Great Britain

Fury as ‘s**show’ dancers twerking in hot pants upstage tribute to Prince Philip at unveiling of new Navy warship

A TWERKING dance troupe have come under fire after enacting an "inappropriate" routine that upstaged a tribute to Prince Philip at the unveiling of a new Navy warship in Australia.

The seven-strong '101 Doll Squadron' were condemned after showing off their raunchy routine in front of the HMAS Supply - but they blamed the backlash on "deceptive editing" by the Australian Broadcasting Corp (ABC).

The news clip showed the girls performing to Wiley’s Sean Paul collaboration Boasty, between shots of awkward-looking officials uncomfortably looking away.

Aussie politicians slammed the display as a "s***show", after the controversial choreography eclipsed the ceremony's touching tribute to the late Prince Philip.

However, the group have since hit out at the broadcaster and their "need to sexualise these women and their dance piece", revealing the dignitaries were actually not present for the performance.

"We are very disappointed at the ABC’s deceptive editing of their video piece which cut to guests and dignitaries who were not in attendance, and shot from angles which could not be seen by the audience," they said in a statement.

"We found this very creepy.

"These are the images appearing in the media and the ABC have a lot to answer for in making us feel threatened and exploited."

The ABC issued an apology for the editing of the footage, claiming a government MP had told their reporters both the governor general and the chief of navy were in the audience observing the dance.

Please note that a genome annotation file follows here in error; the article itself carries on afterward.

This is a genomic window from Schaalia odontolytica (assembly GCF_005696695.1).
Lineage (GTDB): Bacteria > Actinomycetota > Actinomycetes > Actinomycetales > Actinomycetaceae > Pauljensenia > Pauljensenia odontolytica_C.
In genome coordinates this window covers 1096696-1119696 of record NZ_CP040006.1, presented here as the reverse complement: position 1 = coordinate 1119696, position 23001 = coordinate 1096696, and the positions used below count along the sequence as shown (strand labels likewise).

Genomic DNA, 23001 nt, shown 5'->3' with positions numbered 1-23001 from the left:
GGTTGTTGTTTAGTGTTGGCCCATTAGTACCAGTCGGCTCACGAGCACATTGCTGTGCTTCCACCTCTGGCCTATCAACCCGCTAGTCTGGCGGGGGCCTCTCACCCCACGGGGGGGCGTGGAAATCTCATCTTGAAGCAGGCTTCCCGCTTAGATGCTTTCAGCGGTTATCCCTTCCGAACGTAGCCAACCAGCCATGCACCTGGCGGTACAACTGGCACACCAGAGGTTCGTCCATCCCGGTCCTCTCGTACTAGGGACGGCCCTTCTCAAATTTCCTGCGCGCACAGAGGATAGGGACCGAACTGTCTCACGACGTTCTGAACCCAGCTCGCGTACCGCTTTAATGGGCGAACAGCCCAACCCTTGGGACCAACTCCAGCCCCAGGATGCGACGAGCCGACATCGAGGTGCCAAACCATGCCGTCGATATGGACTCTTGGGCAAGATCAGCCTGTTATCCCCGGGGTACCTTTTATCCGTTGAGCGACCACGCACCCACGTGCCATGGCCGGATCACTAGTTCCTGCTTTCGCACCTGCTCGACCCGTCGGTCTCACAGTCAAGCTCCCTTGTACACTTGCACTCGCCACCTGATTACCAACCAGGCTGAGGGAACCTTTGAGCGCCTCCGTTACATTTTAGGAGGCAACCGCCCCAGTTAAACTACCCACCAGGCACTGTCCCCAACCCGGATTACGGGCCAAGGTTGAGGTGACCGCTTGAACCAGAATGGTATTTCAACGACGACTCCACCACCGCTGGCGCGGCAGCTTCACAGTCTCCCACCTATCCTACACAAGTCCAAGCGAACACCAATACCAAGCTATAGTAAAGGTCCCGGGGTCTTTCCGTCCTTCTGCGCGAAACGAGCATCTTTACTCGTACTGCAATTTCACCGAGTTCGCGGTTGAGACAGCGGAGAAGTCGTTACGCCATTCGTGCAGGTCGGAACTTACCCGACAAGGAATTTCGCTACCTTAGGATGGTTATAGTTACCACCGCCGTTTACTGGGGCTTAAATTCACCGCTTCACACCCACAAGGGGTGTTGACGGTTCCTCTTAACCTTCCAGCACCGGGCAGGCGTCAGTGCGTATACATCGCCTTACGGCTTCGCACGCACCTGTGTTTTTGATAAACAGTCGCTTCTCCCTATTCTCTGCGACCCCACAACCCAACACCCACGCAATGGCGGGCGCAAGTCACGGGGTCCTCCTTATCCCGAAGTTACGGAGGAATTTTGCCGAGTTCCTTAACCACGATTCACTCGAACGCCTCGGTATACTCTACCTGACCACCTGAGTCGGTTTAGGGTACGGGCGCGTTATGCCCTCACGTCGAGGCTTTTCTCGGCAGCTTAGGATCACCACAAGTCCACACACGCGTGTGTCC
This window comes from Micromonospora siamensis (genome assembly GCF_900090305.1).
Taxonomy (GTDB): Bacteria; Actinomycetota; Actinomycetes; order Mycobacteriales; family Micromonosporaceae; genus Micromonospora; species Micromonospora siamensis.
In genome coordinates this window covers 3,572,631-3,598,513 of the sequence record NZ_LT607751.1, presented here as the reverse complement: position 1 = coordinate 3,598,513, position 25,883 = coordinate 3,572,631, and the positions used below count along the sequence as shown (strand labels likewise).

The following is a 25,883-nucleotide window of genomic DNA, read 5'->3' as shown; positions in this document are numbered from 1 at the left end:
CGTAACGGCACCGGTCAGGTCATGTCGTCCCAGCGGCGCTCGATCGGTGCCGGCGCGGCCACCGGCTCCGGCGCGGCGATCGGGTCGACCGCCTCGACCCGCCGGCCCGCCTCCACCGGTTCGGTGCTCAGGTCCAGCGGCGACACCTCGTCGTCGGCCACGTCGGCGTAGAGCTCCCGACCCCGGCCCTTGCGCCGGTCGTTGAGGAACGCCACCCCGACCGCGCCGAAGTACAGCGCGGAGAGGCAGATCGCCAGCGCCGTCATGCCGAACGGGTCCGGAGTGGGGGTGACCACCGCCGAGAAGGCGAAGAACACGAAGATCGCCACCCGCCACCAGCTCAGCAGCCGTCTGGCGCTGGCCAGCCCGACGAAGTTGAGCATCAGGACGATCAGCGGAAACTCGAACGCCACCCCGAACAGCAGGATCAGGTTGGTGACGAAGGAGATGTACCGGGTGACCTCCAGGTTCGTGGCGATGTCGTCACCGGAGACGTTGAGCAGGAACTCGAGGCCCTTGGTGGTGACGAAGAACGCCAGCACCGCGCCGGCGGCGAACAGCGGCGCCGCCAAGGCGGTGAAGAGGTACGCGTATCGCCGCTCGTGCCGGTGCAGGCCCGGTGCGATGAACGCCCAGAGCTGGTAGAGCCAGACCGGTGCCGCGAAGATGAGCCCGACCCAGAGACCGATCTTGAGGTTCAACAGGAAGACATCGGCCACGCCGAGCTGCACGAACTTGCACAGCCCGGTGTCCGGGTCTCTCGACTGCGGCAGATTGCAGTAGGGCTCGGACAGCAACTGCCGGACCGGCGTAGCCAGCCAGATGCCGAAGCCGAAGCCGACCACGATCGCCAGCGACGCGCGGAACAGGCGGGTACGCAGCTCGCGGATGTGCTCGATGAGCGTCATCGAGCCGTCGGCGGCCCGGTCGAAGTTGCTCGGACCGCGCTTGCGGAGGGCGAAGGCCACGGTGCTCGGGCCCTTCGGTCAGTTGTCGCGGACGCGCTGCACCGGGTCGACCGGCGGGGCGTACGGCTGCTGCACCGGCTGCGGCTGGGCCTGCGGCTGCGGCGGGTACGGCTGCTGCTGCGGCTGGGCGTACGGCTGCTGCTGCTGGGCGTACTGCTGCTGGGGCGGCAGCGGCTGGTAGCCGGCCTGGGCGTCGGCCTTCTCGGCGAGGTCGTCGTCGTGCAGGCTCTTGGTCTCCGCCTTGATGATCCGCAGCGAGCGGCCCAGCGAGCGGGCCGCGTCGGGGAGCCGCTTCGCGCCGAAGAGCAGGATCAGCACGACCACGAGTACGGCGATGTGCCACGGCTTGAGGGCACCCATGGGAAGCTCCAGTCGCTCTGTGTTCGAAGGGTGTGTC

They corrected the original piece and admitted the clip did not reflect the true chronology of the ceremony.

"The video should not have been edited in that way and the ABC apologises to the Governor-General and the Chief of Navy, and to viewers, for this error," the statement said.

Prime Minister Scott Morrison also slammed the ABC's reporting of the event, although he skirted over his own opinions on the performance, saying he would "leave that to defence."

"I am disappointed that this event was so misreported. I think that was disrespectful to the performers to suggest the governor general or others were in attendance in that way," he said.

"I think standards have failed and so I think obviously defence will look at these matters and make what changes they wish to in the future. I will leave that to them. It is disappointing that Australians were so misled on that issue.

But a string of Australian MP's were up in arms about the Sydney-based troupe's recital, who thought the eagerly awaited warships debut was upstaged by the twerking antics.

Liberal backbencher Phillip Thompson told ABC News: "Standards in the ADF, and definitely when commissioning a ship, should be a little bit higher than that.

"We’ve got the CDF, we’ve got members of Parliament there, and the Governor-General’s there, I don’t think it’s appropriate to be twerking."

The HMAS Supply was accepted by the Australian Department of Defence on January 8 and was commissioned on April 8, and is equipped to carry equipment to supply deployed naval or combat forces.

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